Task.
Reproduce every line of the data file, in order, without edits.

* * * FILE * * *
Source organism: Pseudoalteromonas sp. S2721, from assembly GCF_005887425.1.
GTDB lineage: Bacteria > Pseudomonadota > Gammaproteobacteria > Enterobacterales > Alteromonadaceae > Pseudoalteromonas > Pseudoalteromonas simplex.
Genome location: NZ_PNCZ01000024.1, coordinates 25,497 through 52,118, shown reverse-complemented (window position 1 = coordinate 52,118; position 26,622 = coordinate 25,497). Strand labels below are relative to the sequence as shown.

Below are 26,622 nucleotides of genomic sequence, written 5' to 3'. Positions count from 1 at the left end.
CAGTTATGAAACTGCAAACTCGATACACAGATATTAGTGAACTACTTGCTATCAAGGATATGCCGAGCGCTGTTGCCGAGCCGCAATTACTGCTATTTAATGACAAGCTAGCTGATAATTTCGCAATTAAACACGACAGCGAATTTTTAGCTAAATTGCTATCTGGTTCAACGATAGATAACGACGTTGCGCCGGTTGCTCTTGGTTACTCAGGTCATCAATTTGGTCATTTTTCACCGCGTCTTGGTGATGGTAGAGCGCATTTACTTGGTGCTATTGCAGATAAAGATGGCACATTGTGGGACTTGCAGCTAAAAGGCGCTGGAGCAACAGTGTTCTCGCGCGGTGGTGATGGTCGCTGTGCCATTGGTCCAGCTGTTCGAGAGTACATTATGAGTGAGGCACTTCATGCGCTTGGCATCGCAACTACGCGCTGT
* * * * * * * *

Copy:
Source organism: Pseudoalteromonas sp. S2721, from assembly GCF_005887425.1.
GTDB lineage: Bacteria > Pseudomonadota > Gammaproteobacteria > Enterobacterales > Alteromonadaceae > Pseudoalteromonas > Pseudoalteromonas simplex.
Genome location: NZ_PNCZ01000024.1, coordinates 25,497 through 52,118, shown reverse-complemented (window position 1 = coordinate 52,118; position 26,622 = coordinate 25,497). Strand labels below are relative to the sequence as shown.

Below are 26,622 nucleotides of genomic sequence, written 5' to 3'. Positions count from 1 at the left end.
CAGTTATGAAACTGCAAACTCGATACACAGATATTAGTGAACTACTTGCTATCAAGGATATGCCGAGCGCTGTTGCCGAGCCGCAATTACTGCTATTTAATGACAAGCTAGCTGATAATTTCGCAATTAAACACGACAGCGAATTTTTAGCTAAATTGCTATCTGGTTCAACGATAGATAACGACGTTGCGCCGGTTGCTCTTGGTTACTCAGGTCATCAATTTGGTCATTTTTCACCGCGTCTTGGTGATGGTAGAGCGCATTTACTTGGTGCTATTGCAGATAAAGATGGCACATTGTGGGACTTGCAGCTAAAAGGCGCTGGAGCAACAGTGTTCTCGCGCGGTGGTGATGGTCGCTGTGCCATTGGTCCAGCTGTTCGAGAGTACATTATGAGTGAGGCACTTCATGCGCTTGGCATCGCAACTACGCGCTGT